In conclusion, we present a summary of the plant species, disease, and elements detected in healthy and diseased plant samples in Table I. Elements whose concentrations increased and decreased because of the disease are listed in Table I. Table I indicates the observable changes in the concentrations of elements, related to the diseases that occurred in the plant samples.

Conclusion and Further Research

In the present work, we explored potential applications of WDXRF for analyzing important agricultural crops, which provided valuable information regarding their elemental composition. This information is then used to characterize their behavior after infestation by plant diseases such as nematodes and false smut disease.

However, elemental imaging techniques, such as scanning electron microscopy (SEM) with energy dispersive X-ray analysis (EDX), field emission (FE)-SEM, and micro-XRF, would provide additional information regarding the role of heavy and toxic elements in these plant diseases. These methods would enable a useful visualization and mapping of the distribution of organic matter as well as the changes in the mineral elements on a micrometer scale. Also, more exhaustive work on the multivariate analysis of WDXRF data will provide more information related to these kinds of diseases (nematodes, false smut and other bacterial and fungal diseases) in agricultural crops.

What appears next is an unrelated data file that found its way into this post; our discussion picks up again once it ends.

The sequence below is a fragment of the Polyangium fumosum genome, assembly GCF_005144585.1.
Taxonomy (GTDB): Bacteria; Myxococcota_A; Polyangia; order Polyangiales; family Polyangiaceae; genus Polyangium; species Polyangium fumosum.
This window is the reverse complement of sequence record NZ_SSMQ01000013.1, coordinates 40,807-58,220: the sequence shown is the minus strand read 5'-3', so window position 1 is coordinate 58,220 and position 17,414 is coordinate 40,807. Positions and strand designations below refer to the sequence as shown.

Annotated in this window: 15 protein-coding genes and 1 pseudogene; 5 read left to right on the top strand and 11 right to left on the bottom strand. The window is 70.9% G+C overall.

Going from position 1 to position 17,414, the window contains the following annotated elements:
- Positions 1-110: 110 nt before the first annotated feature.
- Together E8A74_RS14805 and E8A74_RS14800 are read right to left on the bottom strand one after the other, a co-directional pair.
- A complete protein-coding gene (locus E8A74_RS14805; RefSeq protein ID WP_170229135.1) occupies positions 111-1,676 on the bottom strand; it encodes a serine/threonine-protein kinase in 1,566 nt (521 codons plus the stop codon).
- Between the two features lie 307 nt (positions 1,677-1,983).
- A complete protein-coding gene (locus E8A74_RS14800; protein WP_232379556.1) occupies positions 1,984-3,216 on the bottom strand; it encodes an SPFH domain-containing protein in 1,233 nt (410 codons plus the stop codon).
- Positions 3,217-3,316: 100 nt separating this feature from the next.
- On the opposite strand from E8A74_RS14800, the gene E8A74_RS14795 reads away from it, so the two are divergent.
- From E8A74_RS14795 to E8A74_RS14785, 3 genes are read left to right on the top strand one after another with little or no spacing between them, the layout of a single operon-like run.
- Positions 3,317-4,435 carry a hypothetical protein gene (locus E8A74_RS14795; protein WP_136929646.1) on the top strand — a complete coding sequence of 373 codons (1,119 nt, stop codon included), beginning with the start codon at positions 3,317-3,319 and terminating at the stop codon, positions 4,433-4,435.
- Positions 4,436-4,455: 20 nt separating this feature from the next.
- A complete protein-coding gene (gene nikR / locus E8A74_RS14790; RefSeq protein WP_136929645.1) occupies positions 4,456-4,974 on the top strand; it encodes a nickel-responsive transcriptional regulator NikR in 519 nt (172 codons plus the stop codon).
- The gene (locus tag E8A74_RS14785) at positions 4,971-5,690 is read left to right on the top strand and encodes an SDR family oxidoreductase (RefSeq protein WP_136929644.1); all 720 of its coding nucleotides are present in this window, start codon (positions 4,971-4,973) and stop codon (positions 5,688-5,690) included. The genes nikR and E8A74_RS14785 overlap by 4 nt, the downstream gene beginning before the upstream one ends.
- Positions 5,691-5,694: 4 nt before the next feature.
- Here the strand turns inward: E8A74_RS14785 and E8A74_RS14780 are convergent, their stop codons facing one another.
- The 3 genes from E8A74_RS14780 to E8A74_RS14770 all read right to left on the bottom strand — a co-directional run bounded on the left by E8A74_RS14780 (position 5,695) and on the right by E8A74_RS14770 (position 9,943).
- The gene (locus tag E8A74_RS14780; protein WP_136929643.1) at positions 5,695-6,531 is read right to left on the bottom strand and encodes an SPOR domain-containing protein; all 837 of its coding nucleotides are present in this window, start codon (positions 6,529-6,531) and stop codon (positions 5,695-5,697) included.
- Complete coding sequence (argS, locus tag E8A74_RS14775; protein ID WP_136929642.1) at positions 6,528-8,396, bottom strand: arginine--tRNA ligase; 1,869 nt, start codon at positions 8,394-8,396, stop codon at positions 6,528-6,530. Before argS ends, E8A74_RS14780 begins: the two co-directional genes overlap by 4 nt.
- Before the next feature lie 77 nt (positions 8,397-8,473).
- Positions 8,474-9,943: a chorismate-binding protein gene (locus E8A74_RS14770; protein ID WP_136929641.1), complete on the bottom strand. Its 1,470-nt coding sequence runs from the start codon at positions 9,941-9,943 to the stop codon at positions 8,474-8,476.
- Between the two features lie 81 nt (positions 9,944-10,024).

Ms. Neha Sharma (Senior Research Fellow, SRF) is thankful to DST, Government of India for INSPIRE Fellowship (IF160893). Author Vivek K. Singh is thankful to Shri Mata Vaishno Devi University, India, for all kinds of support to carry out this research.


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Vivek K. Singh and Neha Sharma are with the School of Physics at Shri Mata Vaishno Devi University, in Katra, India. Virendra K. Singh is with the Department of Plant Pathology in the College of Agriculture at Banda University of Agriculture and Technology, in Banda, Uttar Pradesh, India. Direct correspondence to: